An Eye for the I: Preferential Attention to the Eyes of Ingroup Members

Kerry Kawakami, Amanda Williams, David Sidhu, Becky Choma, Rosa Rodriguez-Bailon, Elena Canadas, Derek Chung

Research output: Contribution to journalArticle (Academic Journal)peer-review

48 Citations (Scopus)
349 Downloads (Pure)

Abstract

Human faces, and more specifically the eyes, play a crucial role in social and nonverbal communication because they signal valuable information about others. It is therefore surprising that few studies have investigated the impact of intergroup contexts and motivations on attention to the eyes of ingroup and outgroup members. Four experiments investigated differences in eye gaze to racial and novel ingroups using eye tracker technology. Whereas Studies 1 and 3 demonstrated that White participants attended more to the eyes of White compared to Black targets, Study 2 showed a similar pattern of attention to the eyes of novel ingroup and outgroup faces. Studies 3 and 4 also provided new evidence that eye gaze is flexible and can be meaningfully influenced by current motivations. Specifically, instructions to individuate specific social categories increased attention to the eyes of target group members. Furthermore, the latter experiments demonstrated that preferential attention to the eyes of ingroup members predicted important intergroup biases such as recognition of ingroup over outgroup faces (i.e., the own-race bias; Study 3) and willingness to interact with outgroup members (Study 4). The implication of these findings for general theorizing on face perception, individuation processes, and intergroup relations are discussed.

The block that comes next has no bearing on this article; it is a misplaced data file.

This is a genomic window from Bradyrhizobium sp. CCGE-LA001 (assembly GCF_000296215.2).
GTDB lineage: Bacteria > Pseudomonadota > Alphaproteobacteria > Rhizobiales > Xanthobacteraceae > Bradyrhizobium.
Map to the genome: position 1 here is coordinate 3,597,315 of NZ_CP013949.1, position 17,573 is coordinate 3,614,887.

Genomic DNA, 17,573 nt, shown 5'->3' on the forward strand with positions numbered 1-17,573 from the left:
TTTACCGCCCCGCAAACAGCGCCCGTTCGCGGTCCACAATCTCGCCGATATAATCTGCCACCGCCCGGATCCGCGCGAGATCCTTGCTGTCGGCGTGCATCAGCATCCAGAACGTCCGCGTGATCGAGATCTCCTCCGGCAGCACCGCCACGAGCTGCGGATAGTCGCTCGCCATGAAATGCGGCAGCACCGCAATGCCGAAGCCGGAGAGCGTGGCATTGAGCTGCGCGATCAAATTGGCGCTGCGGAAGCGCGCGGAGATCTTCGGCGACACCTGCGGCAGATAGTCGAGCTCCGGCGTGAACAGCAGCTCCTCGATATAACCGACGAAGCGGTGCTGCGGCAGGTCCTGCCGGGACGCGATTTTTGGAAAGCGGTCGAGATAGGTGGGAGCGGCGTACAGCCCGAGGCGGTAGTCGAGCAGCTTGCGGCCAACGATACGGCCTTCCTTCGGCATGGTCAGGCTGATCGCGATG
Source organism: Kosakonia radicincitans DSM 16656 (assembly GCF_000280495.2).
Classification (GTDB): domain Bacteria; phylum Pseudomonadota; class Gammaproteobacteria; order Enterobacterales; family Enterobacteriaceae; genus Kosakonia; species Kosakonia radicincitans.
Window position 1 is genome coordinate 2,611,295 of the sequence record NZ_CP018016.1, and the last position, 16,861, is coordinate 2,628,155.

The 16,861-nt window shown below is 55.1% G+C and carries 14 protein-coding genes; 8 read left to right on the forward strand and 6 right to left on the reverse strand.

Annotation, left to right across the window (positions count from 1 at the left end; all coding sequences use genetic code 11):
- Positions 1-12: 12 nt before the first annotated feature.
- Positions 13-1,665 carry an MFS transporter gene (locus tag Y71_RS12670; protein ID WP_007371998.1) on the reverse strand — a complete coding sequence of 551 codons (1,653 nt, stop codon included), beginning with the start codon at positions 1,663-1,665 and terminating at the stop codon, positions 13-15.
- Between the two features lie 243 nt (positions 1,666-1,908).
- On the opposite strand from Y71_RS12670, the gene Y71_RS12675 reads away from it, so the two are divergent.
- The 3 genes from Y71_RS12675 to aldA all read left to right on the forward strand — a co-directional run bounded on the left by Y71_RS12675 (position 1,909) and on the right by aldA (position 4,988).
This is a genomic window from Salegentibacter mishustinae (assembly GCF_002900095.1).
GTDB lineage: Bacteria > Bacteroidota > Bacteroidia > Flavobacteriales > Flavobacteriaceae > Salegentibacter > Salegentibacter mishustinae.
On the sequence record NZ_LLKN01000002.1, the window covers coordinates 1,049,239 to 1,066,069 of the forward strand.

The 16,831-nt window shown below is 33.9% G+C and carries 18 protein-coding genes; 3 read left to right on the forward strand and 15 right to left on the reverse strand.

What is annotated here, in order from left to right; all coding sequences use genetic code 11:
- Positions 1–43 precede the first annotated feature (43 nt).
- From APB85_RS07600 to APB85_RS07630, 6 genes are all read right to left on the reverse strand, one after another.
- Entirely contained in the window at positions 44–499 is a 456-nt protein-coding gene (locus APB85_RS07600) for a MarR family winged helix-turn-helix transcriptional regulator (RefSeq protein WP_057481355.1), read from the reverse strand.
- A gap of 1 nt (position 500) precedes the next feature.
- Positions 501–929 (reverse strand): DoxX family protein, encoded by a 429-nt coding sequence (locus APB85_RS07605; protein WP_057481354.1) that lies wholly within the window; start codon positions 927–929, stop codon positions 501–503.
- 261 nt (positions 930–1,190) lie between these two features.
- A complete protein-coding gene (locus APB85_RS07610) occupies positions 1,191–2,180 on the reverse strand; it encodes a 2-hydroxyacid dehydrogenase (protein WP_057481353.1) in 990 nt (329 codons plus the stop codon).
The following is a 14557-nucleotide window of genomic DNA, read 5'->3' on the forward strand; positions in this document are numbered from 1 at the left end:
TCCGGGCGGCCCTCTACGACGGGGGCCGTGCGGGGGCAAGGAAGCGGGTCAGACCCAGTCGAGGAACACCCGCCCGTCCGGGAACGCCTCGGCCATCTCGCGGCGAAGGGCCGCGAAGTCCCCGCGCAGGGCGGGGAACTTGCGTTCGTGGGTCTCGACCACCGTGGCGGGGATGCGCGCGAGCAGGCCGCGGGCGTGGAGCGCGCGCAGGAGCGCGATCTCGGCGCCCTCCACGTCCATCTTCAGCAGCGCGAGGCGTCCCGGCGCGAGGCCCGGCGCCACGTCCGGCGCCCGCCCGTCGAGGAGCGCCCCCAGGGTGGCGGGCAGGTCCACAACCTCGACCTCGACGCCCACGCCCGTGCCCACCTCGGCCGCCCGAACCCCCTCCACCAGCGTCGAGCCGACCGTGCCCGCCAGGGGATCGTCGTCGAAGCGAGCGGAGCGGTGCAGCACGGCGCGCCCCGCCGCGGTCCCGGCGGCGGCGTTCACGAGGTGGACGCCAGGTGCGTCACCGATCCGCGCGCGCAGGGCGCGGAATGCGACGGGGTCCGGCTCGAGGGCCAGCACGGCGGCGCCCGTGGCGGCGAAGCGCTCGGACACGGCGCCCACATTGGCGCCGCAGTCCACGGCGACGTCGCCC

Original languageEnglish
Pages (from-to)1-20
Number of pages20
JournalJournal of Personality and Social Psychology
Volume170
Issue number1
DOIs
Publication statusPublished - 1 Jul 2014

Structured keywords

  • SoE Centre for Psychological Approaches for Studying Education

Keywords

  • intergroup bias
  • social categorization
  • own-race bias
  • face perception
  • social vision

Fingerprint Dive into the research topics of 'An Eye for the I: Preferential Attention to the Eyes of Ingroup Members'. Together they form a unique fingerprint.

Cite this